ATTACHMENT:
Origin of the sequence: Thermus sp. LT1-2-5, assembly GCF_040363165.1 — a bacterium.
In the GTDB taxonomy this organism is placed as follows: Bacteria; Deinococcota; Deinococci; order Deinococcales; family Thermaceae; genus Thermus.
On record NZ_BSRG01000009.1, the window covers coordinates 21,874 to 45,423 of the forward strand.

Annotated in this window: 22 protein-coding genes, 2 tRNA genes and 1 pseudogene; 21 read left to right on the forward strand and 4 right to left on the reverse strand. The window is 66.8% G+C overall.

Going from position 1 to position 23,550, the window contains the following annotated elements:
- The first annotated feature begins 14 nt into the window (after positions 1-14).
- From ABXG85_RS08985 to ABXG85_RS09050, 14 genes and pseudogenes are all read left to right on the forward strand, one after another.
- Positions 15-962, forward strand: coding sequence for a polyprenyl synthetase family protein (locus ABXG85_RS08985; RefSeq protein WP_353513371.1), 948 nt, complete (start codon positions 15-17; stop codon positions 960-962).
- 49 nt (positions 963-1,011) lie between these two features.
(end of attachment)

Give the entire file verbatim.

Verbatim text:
Origin of the sequence: Thermus sp. LT1-2-5, assembly GCF_040363165.1 — a bacterium.
In the GTDB taxonomy this organism is placed as follows: Bacteria; Deinococcota; Deinococci; order Deinococcales; family Thermaceae; genus Thermus.
On record NZ_BSRG01000009.1, the window covers coordinates 21,874 to 45,423 of the forward strand.

Annotated in this window: 22 protein-coding genes, 2 tRNA genes and 1 pseudogene; 21 read left to right on the forward strand and 4 right to left on the reverse strand. The window is 66.8% G+C overall.

Going from position 1 to position 23,550, the window contains the following annotated elements:
- The first annotated feature begins 14 nt into the window (after positions 1-14).
- From ABXG85_RS08985 to ABXG85_RS09050, 14 genes and pseudogenes are all read left to right on the forward strand, one after another.
- Positions 15-962, forward strand: coding sequence for a polyprenyl synthetase family protein (locus ABXG85_RS08985; RefSeq protein WP_353513371.1), 948 nt, complete (start codon positions 15-17; stop codon positions 960-962).
- 49 nt (positions 963-1,011) lie between these two features.